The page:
Companies like Birchbox, in addition to subscription services, also run online shops. Customers who were happy with their samples can buy the more expensive, full-sized versions as they please, said Cadman of My Subscription Addiction.

Companies like Golden Tote tap into wholesalers. Others get free samples from startups that want publicity. Some, like monthly snack provider NatureBox, make their own products, which can cut out the middleman and control supply, Cadman said.

It’s unclear exactly how many subscription services exist and how much they make. But there are some metrics.
Investors have infused $388 million into the subscription e-commerce business during the past two years, venture-capital tracker CB Insights reported in October, the most recent data available.

Deals and funding levels, however, have cooled overall since the fourth quarter of 2012, when subscription-box funding hit a high of more than $103 million, CB Insight data show.

Not all companies in this box-of-the-month market turn out to be winners.

Some boxes may lack big-ticket items, raising questions of value. Some may be missing the mark by matching clients with poorly suited items.

Reviews also can affect the chances of survival for a curated box. Cadman started My Subscription Addiction 18 months ago because, at the time, there were few places where consumers could find the pros and cons of a box.

“People want to see photos and get a sense of value before they subscribe,” said Cadman, who tracks 80 boxes.

Companies planning their own subscriptions need to be different, she advises. Successful services have bred a slew of copycats that may have trouble standing out.

“If it’s dog food, what’s your niche?” Cadman said. “How do you differentiate yourself from BarkBox? It’s hard to compete at that level.”

Myers, of River & Bridge, said personalized cards are an untapped market in the subscription world. But they can be challenging because it takes focus to make sure the right cards get to the right people, as orders grow. She also learned over time what her service was worth. She originally priced her monthly box at $10, but as she saw how much work went into one box, she increased the price to $14.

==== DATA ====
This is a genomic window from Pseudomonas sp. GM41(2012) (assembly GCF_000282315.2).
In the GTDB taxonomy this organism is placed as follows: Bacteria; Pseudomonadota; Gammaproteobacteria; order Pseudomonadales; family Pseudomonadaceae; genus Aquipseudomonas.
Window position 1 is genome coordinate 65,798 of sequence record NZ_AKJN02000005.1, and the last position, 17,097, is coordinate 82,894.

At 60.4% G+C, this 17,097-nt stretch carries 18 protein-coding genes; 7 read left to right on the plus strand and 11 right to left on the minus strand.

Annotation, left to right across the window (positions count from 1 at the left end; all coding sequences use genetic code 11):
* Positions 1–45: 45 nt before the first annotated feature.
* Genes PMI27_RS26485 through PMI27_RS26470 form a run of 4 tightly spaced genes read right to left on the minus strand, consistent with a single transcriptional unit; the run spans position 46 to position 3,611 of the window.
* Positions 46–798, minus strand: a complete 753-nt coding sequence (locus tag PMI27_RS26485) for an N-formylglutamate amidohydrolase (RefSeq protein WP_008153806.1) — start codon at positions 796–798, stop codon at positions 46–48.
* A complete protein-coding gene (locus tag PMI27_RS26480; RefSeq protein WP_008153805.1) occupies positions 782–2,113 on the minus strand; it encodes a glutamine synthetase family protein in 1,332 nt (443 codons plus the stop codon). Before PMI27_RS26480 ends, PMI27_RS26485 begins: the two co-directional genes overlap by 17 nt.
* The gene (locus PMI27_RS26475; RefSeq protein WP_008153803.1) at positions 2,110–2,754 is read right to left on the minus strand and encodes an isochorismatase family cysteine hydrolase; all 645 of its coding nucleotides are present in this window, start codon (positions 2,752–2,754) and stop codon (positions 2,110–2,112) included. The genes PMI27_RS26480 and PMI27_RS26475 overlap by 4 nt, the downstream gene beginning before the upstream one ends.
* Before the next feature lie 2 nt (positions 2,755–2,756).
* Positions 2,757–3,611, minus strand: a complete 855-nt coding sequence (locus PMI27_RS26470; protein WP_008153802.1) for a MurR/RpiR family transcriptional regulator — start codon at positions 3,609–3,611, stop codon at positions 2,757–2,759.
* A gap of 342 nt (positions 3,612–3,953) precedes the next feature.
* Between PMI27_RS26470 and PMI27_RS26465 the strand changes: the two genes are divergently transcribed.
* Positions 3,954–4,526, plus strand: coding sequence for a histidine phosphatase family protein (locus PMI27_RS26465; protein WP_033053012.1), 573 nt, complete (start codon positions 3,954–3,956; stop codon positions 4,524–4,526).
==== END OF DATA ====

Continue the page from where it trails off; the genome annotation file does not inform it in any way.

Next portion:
“Do something you’re passionate about,” said Myers, who’s taking a short break from bridgebox to have a baby. “It’s not just about the money. (For me) it’s the joy of getting it into people’s hands.”
-Golden Tote: Personalized bags of clothing. Pick one item and get surprised with another item or two for $49. For $149, subscribers choose two items and get a mix of up to five additional items. The Los Angeles-based startup’s sales are held at the start of every month. Site:

-iHeartMD: Monthly box of five to eight health items, from coconut water to dehydrated fruit. The items are approved by a panel of 10 doctors. The business is based in Orange County, Calif. Plans range $24 a month with a yearlong commitment to $30 if doing month-to-month. Site:

=River & Bridge: Typical orders are eight personalized cards with envelopes and stationary extras tied to a specific holiday. A monthly subscription costs $14 plus shipping, which is typically $3. Firm is based in Mission Viejo, Calif. Site:

-Quarterly Co.: Are you a fan of musician Pharrell Williams? Or “Project Runway” judge Nina Garcia? You can subscribe to themed packages with items picked by some of your favorite stars and influencers. Leading the Los Angeles-based startup is Mitch Lowe, a co-founder of Netflix and former Redbox executive. Plans range $50 to $100 per quarter. Site: